Last week mortgage rates jumped to their highest level since 2011, signaling a shift from a time of very cheap loans to a higher rate environment that could negatively impact first-time buyers and slow home price appreciation.
The average rate for a 30-year fixed-rate mortgage rose to 4.61% last week from 4.55% last week, according to data released Thursday by mortgage-finance giant Freddie Mac. The jump this year reflects an abrupt departure from a long period of declining rates that began during the financial crisis.
Rates bottomed out in late 2012 at 3.31% and rose to 3.99% as recently as January. The spike this year has been faster than many economists predicted as a surging economy, the prospect of wage gains and a steep rise in prices for commodities such as lumber and gasoline stir up inflation worries.
In a Realtor.com article written by Laura Kusisto and Christina Rexrode, the concern among economists is that higher rates will prompt homeowners to keep their low-rate mortgages rather than trade up for better properties. As rates approach 5%, the risk of the phenomenon known as rate lock grows, economists said.
A one percentage point increase in rates can lead to a reduction in home sales of 7% to 8%, according to Lawrence Yun, chief economist at the National Association of Realtors. The recent increases in home prices and mortgage rates could especially hurt first-time and moderate-income borrowers, economists said.
The article goes on to say that until now, price gains have shown little sign of slowing. The S&P CoreLogic Case-Shiller National Home Price Index, which measures typical home prices across the nation, rose 6.3% in February, up from a 6.1% year-over-year increase in January.
What might seem like a small increase in mortgage rates can have a big effect on monthly payments. A 4% rate on a $250,000 loan translates to a monthly payment of $1,194, according to LendingTree Inc., an online loan information site. At 5%, the monthly payment would go up to $1,342, excluding taxes and insurance.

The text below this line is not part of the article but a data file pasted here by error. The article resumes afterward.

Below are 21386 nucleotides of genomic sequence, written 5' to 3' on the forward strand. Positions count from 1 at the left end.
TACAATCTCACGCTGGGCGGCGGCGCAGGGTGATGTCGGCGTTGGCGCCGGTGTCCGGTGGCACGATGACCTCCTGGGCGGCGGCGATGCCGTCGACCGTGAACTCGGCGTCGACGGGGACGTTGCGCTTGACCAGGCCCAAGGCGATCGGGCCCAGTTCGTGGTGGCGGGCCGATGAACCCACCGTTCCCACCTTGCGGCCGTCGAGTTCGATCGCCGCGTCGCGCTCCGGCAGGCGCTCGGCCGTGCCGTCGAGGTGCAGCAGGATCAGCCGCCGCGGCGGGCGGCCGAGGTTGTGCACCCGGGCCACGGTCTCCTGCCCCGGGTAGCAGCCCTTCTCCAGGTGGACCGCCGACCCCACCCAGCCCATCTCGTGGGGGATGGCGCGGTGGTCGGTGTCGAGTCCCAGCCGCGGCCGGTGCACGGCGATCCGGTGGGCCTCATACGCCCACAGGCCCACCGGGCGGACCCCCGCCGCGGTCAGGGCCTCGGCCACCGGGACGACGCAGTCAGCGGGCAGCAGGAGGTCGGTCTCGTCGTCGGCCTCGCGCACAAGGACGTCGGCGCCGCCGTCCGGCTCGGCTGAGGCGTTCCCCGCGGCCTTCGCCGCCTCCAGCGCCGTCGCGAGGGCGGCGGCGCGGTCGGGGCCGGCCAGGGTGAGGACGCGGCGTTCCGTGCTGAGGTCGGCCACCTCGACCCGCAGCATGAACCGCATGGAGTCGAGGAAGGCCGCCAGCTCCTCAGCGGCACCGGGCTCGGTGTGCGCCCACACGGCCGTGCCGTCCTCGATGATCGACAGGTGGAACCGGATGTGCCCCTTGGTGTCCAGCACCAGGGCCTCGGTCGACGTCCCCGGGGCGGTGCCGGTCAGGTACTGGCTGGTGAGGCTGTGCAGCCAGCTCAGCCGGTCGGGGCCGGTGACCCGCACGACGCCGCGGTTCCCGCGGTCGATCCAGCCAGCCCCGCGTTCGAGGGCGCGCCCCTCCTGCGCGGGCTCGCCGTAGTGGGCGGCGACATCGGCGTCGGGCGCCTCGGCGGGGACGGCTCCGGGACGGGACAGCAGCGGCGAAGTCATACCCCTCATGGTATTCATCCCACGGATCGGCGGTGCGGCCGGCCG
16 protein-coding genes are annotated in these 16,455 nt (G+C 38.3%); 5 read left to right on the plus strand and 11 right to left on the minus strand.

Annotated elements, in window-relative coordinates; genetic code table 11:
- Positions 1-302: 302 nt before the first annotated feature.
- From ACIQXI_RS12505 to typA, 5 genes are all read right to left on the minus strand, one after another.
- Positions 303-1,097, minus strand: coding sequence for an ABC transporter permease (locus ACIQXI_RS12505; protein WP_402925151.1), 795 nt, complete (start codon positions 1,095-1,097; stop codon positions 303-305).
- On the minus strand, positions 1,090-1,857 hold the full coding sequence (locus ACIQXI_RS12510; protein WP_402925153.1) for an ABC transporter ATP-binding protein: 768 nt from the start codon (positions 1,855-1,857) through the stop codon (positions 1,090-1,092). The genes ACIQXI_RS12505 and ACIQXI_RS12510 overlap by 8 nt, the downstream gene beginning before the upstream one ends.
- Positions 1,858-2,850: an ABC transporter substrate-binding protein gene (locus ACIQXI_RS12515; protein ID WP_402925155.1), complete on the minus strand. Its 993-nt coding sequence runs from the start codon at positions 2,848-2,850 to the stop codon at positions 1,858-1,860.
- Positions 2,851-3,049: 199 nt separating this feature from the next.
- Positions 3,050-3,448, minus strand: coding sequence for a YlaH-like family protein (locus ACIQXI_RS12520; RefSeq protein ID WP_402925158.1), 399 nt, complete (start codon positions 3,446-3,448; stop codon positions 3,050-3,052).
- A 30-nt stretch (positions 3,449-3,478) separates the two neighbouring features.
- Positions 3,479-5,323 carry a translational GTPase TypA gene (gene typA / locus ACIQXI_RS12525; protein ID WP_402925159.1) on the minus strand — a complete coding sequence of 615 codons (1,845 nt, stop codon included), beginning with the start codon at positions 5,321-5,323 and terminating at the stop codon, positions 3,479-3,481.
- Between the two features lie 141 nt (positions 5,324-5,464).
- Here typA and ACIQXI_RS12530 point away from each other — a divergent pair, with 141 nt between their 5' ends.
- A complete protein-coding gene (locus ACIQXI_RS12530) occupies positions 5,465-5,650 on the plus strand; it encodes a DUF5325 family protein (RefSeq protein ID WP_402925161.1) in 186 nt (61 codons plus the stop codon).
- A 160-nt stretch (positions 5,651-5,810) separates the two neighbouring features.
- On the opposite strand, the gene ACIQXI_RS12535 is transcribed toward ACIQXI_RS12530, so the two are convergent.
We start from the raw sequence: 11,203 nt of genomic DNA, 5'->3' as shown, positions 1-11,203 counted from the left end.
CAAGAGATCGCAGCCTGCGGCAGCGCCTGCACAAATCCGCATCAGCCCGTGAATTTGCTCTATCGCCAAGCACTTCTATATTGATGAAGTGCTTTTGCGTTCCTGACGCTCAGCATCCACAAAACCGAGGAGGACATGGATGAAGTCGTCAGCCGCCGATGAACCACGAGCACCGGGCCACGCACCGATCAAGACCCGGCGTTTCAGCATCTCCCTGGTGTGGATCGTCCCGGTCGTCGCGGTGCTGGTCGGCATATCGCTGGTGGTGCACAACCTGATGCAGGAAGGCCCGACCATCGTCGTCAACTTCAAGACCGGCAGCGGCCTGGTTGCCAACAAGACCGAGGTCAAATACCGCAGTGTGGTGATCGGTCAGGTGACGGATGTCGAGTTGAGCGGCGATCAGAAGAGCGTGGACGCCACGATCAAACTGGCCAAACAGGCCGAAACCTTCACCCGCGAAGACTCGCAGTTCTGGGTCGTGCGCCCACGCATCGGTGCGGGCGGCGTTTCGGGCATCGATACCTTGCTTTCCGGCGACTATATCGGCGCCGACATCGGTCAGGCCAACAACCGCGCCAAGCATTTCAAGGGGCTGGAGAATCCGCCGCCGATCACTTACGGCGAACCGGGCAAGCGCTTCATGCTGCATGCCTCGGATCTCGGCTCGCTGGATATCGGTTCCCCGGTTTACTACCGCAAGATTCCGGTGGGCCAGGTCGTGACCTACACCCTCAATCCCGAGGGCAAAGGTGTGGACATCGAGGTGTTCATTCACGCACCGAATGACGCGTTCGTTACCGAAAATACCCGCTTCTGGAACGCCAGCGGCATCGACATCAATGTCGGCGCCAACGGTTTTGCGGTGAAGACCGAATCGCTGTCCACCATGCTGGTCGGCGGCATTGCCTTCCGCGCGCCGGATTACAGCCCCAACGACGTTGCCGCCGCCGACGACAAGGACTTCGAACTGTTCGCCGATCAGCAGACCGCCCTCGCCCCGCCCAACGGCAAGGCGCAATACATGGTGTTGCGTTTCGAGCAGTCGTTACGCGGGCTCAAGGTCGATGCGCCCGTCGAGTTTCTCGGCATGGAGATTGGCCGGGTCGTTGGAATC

The monthly increase is more pronounced on higher-priced homes. According to LendingTree, a 4% rate on a $500,000 loan would create a monthly payment of $2,387. At 5%, the monthly payment would swell to $2,684.
The yield on the 10-year Treasury note, which tends to influence the 30-year mortgage rate, has been rising even more steeply recently. The yield on the 10-year Treasury note edged above 3.1% this week, its highest close since 2011.
Moreover, the Federal Reserve has signaled it will raise short-term rates three to four times this year and potentially three times next year. Mortgage purchase applications fell 2% in the week ended May 11, the fourth straight weekly decrease, according to the Mortgage Bankers Association.
While in a typical market buyers can simply choose to buy a smaller, less expensive home that is a challenge in today’s market because inventories are near all-time lows. “The problem in today’s market is there aren’t many affordable homes on the market. Buyers have less wiggle room,” said Nela Richardson, chief economist at Redfin.
Mortgage Rates in Florida – FL Home Loans | Zillow: https://www.zillow.com
Tampa Bay homes prices soar by double-digits in January: www.tampabay.com
It’s not clear how mortgage rates 2018 will impact the housing market: https://www.domainhomes.com